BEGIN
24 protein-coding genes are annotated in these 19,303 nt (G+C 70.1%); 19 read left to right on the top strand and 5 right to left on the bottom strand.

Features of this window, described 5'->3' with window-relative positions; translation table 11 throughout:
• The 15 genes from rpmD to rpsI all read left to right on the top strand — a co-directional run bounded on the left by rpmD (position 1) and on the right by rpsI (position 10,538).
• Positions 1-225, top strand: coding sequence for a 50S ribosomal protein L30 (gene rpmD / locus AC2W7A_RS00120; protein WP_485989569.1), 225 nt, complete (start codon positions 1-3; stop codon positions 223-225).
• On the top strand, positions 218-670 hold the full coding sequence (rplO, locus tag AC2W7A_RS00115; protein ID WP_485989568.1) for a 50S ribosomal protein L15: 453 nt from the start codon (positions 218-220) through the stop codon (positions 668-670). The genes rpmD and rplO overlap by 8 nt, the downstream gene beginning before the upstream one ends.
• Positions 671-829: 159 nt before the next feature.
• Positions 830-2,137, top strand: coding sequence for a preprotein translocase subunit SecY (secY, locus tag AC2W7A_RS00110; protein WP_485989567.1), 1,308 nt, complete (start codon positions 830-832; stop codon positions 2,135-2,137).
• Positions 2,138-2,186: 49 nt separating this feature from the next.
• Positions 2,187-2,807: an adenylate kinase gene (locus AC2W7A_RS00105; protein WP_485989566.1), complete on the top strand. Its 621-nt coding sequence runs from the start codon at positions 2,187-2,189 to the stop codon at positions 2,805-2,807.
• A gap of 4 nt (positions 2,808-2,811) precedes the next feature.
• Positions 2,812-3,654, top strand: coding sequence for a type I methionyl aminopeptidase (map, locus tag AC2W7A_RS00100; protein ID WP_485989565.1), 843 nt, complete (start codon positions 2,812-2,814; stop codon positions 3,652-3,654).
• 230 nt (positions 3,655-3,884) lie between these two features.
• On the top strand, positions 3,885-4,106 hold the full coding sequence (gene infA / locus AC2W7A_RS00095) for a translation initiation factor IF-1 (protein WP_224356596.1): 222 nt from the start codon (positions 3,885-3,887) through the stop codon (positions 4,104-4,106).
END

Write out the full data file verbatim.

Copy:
24 protein-coding genes are annotated in these 19,303 nt (G+C 70.1%); 19 read left to right on the top strand and 5 right to left on the bottom strand.

Features of this window, described 5'->3' with window-relative positions; translation table 11 throughout:
• The 15 genes from rpmD to rpsI all read left to right on the top strand — a co-directional run bounded on the left by rpmD (position 1) and on the right by rpsI (position 10,538).
• Positions 1-225, top strand: coding sequence for a 50S ribosomal protein L30 (gene rpmD / locus AC2W7A_RS00120; protein WP_485989569.1), 225 nt, complete (start codon positions 1-3; stop codon positions 223-225).
• On the top strand, positions 218-670 hold the full coding sequence (rplO, locus tag AC2W7A_RS00115; protein ID WP_485989568.1) for a 50S ribosomal protein L15: 453 nt from the start codon (positions 218-220) through the stop codon (positions 668-670). The genes rpmD and rplO overlap by 8 nt, the downstream gene beginning before the upstream one ends.
• Positions 671-829: 159 nt before the next feature.
• Positions 830-2,137, top strand: coding sequence for a preprotein translocase subunit SecY (secY, locus tag AC2W7A_RS00110; protein WP_485989567.1), 1,308 nt, complete (start codon positions 830-832; stop codon positions 2,135-2,137).
• Positions 2,138-2,186: 49 nt separating this feature from the next.
• Positions 2,187-2,807: an adenylate kinase gene (locus AC2W7A_RS00105; protein WP_485989566.1), complete on the top strand. Its 621-nt coding sequence runs from the start codon at positions 2,187-2,189 to the stop codon at positions 2,805-2,807.
• A gap of 4 nt (positions 2,808-2,811) precedes the next feature.
• Positions 2,812-3,654, top strand: coding sequence for a type I methionyl aminopeptidase (map, locus tag AC2W7A_RS00100; protein ID WP_485989565.1), 843 nt, complete (start codon positions 2,812-2,814; stop codon positions 3,652-3,654).
• 230 nt (positions 3,655-3,884) lie between these two features.
• On the top strand, positions 3,885-4,106 hold the full coding sequence (gene infA / locus AC2W7A_RS00095) for a translation initiation factor IF-1 (protein WP_224356596.1): 222 nt from the start codon (positions 3,885-3,887) through the stop codon (positions 4,104-4,106).